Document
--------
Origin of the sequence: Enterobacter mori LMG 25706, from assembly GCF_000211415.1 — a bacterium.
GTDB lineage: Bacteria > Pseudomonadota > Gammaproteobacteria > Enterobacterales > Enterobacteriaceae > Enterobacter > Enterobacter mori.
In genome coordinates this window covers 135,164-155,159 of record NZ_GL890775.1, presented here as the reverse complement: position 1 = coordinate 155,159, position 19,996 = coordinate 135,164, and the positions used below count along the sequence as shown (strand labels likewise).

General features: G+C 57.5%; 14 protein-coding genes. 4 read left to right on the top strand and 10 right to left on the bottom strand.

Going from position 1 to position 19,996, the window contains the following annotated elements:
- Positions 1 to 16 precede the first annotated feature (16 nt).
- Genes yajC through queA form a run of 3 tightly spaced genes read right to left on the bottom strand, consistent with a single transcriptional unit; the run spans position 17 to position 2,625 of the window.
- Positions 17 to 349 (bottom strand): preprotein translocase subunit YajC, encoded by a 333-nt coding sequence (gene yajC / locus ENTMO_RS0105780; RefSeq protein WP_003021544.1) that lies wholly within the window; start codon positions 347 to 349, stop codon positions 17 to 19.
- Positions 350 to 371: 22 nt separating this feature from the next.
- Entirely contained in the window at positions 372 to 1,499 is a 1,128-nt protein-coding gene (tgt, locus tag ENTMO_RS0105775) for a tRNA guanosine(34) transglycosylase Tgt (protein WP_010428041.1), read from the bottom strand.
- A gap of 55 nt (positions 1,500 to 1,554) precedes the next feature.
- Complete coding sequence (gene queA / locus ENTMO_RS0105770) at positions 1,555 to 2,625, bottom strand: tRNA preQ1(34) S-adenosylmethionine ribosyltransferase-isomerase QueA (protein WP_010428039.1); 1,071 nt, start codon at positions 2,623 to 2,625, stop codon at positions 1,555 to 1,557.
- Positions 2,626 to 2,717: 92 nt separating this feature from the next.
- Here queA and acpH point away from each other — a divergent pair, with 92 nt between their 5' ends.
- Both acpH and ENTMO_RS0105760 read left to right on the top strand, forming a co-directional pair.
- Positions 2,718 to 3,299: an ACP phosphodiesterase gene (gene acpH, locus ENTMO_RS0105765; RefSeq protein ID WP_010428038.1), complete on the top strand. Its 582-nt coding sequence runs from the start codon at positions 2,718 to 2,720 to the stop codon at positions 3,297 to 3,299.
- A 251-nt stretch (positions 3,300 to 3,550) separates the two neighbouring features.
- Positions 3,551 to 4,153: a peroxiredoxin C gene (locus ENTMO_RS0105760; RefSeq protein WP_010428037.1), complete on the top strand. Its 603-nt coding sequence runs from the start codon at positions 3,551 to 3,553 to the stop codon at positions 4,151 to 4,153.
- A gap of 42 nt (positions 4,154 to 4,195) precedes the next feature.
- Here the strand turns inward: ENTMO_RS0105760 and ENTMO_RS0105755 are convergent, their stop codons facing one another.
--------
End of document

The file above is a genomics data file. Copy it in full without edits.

Origin of the sequence: Enterobacter mori LMG 25706, from assembly GCF_000211415.1 — a bacterium.
GTDB lineage: Bacteria > Pseudomonadota > Gammaproteobacteria > Enterobacterales > Enterobacteriaceae > Enterobacter > Enterobacter mori.
In genome coordinates this window covers 135,164-155,159 of record NZ_GL890775.1, presented here as the reverse complement: position 1 = coordinate 155,159, position 19,996 = coordinate 135,164, and the positions used below count along the sequence as shown (strand labels likewise).

General features: G+C 57.5%; 14 protein-coding genes. 4 read left to right on the top strand and 10 right to left on the bottom strand.

Going from position 1 to position 19,996, the window contains the following annotated elements:
- Positions 1 to 16 precede the first annotated feature (16 nt).
- Genes yajC through queA form a run of 3 tightly spaced genes read right to left on the bottom strand, consistent with a single transcriptional unit; the run spans position 17 to position 2,625 of the window.
- Positions 17 to 349 (bottom strand): preprotein translocase subunit YajC, encoded by a 333-nt coding sequence (gene yajC / locus ENTMO_RS0105780; RefSeq protein WP_003021544.1) that lies wholly within the window; start codon positions 347 to 349, stop codon positions 17 to 19.
- Positions 350 to 371: 22 nt separating this feature from the next.
- Entirely contained in the window at positions 372 to 1,499 is a 1,128-nt protein-coding gene (tgt, locus tag ENTMO_RS0105775) for a tRNA guanosine(34) transglycosylase Tgt (protein WP_010428041.1), read from the bottom strand.
- A gap of 55 nt (positions 1,500 to 1,554) precedes the next feature.
- Complete coding sequence (gene queA / locus ENTMO_RS0105770) at positions 1,555 to 2,625, bottom strand: tRNA preQ1(34) S-adenosylmethionine ribosyltransferase-isomerase QueA (protein WP_010428039.1); 1,071 nt, start codon at positions 2,623 to 2,625, stop codon at positions 1,555 to 1,557.
- Positions 2,626 to 2,717: 92 nt separating this feature from the next.
- Here queA and acpH point away from each other — a divergent pair, with 92 nt between their 5' ends.
- Both acpH and ENTMO_RS0105760 read left to right on the top strand, forming a co-directional pair.
- Positions 2,718 to 3,299: an ACP phosphodiesterase gene (gene acpH, locus ENTMO_RS0105765; RefSeq protein ID WP_010428038.1), complete on the top strand. Its 582-nt coding sequence runs from the start codon at positions 2,718 to 2,720 to the stop codon at positions 3,297 to 3,299.
- A 251-nt stretch (positions 3,300 to 3,550) separates the two neighbouring features.
- Positions 3,551 to 4,153: a peroxiredoxin C gene (locus ENTMO_RS0105760; RefSeq protein WP_010428037.1), complete on the top strand. Its 603-nt coding sequence runs from the start codon at positions 3,551 to 3,553 to the stop codon at positions 4,151 to 4,153.
- A gap of 42 nt (positions 4,154 to 4,195) precedes the next feature.
- Here the strand turns inward: ENTMO_RS0105760 and ENTMO_RS0105755 are convergent, their stop codons facing one another.